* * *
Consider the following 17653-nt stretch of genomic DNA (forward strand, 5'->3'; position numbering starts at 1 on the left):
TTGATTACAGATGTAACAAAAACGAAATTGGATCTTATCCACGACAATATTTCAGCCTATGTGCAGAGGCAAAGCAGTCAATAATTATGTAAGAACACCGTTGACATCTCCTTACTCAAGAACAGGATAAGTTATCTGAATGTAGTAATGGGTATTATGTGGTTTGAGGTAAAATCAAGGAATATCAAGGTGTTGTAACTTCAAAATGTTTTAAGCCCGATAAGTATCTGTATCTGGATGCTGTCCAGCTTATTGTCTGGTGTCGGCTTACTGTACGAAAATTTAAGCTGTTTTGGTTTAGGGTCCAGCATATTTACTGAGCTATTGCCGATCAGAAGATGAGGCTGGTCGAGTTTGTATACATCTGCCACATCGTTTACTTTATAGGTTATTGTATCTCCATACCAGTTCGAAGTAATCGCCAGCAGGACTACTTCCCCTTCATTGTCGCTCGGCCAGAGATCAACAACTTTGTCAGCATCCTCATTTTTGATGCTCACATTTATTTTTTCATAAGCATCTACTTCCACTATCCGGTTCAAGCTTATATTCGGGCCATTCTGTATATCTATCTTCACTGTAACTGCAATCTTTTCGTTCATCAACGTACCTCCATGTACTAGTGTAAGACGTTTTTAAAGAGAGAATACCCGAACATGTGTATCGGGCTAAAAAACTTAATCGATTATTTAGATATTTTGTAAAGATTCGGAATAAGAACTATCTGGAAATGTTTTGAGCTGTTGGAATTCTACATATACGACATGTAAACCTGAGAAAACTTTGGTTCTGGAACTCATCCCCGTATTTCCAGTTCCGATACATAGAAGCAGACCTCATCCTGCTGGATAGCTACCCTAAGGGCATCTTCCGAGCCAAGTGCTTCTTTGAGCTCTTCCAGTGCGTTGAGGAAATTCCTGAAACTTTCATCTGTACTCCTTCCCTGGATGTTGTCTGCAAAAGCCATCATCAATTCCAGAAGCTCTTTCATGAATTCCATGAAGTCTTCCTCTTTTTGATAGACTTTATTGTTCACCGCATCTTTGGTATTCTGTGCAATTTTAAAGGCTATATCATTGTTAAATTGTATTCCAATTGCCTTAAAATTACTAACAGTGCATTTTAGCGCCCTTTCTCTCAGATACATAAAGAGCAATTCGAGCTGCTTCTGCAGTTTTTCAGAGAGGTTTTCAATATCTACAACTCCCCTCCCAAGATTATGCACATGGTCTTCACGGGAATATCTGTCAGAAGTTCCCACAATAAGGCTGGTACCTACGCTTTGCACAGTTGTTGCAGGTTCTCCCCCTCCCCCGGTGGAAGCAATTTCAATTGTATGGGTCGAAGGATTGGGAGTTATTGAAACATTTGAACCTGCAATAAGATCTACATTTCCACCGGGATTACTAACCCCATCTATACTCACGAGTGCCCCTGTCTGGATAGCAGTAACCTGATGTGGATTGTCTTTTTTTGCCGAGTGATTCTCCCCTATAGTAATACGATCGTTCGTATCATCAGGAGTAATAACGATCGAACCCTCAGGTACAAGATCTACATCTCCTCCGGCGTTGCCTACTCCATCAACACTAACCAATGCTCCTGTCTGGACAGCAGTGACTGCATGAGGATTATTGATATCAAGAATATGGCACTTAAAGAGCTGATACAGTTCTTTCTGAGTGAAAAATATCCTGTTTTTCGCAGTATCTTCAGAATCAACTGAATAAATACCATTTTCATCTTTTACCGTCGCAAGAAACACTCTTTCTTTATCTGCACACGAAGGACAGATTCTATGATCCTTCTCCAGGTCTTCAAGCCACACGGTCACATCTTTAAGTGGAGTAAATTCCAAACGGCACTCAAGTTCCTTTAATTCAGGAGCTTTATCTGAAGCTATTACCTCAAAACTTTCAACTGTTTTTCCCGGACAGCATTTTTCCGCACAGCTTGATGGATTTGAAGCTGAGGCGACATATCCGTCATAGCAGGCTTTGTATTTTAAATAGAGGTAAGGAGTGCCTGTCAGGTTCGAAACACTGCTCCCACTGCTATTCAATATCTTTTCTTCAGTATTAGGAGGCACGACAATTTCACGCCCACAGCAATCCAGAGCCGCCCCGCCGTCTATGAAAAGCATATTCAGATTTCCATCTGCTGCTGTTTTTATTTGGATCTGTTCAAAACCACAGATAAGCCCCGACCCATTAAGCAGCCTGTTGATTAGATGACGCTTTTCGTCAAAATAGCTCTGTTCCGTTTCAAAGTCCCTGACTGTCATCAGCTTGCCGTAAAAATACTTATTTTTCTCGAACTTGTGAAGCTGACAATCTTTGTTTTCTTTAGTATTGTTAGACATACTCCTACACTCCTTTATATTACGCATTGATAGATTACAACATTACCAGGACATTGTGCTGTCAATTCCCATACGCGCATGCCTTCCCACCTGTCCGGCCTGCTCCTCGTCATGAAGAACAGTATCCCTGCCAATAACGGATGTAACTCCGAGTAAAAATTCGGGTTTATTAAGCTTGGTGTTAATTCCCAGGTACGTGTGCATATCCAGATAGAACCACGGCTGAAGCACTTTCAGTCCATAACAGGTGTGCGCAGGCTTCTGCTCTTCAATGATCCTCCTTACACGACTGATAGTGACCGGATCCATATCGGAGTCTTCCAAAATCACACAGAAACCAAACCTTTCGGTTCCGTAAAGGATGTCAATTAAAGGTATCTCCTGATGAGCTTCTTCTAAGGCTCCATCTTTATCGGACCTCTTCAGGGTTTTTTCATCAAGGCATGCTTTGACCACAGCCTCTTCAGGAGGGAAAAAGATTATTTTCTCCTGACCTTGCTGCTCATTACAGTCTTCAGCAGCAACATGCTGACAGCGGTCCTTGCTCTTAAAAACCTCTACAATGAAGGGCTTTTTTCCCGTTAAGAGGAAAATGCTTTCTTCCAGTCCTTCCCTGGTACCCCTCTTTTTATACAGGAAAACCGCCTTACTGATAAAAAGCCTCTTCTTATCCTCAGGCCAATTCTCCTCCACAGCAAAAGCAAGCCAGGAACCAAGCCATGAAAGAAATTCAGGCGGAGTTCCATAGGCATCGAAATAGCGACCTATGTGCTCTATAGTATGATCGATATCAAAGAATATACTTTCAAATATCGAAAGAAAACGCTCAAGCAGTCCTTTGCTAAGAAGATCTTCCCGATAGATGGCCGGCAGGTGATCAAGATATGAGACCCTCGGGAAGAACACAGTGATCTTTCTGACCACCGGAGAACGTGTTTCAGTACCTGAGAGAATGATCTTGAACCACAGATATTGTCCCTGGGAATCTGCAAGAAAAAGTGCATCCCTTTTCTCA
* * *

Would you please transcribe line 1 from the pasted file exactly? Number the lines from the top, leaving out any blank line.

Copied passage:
Consider the following 17653-nt stretch of genomic DNA (forward strand, 5'->3'; position numbering starts at 1 on the left):